I never realized that there are two Civil-War-era cemeteries in Marietta – one Confederate, and one Union (I thought there was just one, for both). What turns out to have been the Confederate one I had seen before, but I could not get in this time, because it was closed. The cemetery’s website claims that this is for the sake of maintenance, but the police officer stationed near the main entrance told me that there had been some recent vandalism in the cemetery, which suggests that the closure as much for prevention of damage as for repair of it. So these photos are the best I can do.
I’ll take the liberty of reposting Wikipedia’s photo of the historical marker.
Marietta National Cemetery, by contrast, is open – and better maintained by the Department of Veterans’ Affairs. You can find it about a half mile to the northeast of the Confederate Cemetery.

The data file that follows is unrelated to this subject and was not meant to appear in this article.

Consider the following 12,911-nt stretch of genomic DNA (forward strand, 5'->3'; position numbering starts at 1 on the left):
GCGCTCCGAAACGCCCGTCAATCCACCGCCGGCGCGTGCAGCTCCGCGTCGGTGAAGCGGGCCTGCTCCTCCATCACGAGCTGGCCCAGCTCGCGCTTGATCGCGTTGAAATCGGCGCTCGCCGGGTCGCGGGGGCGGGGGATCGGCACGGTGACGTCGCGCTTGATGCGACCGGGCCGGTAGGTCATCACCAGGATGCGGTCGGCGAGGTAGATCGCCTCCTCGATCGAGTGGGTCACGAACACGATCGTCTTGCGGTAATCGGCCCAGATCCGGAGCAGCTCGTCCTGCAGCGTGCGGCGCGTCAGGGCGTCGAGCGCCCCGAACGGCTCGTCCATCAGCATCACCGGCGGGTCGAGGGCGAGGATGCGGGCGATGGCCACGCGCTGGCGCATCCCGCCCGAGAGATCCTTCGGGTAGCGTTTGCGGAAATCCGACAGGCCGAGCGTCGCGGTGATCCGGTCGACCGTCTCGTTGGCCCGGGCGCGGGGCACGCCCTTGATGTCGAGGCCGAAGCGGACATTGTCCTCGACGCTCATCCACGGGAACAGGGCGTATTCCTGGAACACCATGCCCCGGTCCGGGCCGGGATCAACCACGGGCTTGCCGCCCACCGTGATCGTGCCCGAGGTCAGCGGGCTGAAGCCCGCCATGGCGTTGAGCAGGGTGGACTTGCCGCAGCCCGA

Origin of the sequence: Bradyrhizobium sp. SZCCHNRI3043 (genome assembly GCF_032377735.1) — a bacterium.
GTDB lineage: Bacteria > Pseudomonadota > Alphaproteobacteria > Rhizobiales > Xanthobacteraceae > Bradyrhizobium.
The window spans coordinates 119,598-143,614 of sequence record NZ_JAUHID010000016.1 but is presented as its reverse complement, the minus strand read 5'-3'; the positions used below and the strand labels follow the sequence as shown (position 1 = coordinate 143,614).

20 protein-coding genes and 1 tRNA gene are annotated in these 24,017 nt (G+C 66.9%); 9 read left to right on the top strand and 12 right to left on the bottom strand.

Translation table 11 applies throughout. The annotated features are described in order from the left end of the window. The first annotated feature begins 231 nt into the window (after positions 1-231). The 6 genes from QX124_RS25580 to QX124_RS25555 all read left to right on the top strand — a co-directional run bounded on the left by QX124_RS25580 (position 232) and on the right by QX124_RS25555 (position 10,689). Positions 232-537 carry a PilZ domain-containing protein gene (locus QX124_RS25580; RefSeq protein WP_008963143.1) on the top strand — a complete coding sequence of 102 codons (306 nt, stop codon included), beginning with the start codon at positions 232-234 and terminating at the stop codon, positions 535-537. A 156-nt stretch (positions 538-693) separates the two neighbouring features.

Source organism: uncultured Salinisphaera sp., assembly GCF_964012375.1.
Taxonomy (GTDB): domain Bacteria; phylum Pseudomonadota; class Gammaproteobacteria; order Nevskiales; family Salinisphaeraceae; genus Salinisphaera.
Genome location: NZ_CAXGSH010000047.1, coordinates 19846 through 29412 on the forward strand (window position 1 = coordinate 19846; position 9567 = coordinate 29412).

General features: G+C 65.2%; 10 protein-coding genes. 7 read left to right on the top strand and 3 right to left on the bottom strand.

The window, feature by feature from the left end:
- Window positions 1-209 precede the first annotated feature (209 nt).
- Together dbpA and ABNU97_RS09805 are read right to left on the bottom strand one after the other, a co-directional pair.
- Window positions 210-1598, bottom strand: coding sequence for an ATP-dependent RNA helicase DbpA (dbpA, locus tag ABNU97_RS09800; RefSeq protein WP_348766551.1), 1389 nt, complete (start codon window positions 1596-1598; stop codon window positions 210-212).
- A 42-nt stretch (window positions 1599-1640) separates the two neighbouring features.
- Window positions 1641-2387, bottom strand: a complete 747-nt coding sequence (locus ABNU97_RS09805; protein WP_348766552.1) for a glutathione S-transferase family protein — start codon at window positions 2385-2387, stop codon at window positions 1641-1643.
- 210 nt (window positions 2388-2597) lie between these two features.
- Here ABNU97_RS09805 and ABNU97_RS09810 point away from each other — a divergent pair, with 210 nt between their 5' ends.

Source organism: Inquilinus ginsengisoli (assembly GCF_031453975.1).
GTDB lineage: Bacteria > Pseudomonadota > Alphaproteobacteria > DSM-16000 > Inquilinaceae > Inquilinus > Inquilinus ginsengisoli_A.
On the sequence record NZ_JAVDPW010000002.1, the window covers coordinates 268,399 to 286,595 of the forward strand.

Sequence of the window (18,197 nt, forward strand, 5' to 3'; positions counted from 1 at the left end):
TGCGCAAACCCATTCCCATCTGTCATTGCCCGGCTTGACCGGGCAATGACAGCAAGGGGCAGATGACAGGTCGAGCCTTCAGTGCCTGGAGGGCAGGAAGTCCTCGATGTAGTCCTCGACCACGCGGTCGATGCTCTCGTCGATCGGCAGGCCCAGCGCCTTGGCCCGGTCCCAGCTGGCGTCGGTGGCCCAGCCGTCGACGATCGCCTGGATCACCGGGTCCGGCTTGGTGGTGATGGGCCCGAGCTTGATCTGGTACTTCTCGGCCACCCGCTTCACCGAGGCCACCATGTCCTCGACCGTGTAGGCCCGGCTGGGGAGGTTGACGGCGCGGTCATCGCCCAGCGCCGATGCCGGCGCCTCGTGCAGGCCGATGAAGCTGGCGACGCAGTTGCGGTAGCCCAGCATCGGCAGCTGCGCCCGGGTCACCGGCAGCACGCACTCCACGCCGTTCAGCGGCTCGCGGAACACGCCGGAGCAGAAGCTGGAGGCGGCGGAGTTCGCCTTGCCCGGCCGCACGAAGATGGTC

A marker tells where it came from.
One interesting feature of this cemetery is the appearance of an older design for the headstones featuring a shield, which is different from today’s. (The slightly bluer-colored headstones to the left in the photo are examples of the newer format.)
Marietta National Cemetery is full and has no more space for interments. Since 2006, military burials have taken place in the Georgia National Cemetery in Canton, of which there have already been several thousand. I stopped by for the first time earlier this summer. The current format of the headstones allows for the discreet expression of some individual identity at the top. Most have a Christian cross. I guess there is no longer any need for the Confederate emblem, but if you’re not Christian, or a particular type of Christian, or not religious at all, plenty of other options are available from the VA. Spotting them as they appear in the cemetery is fun. Some examples: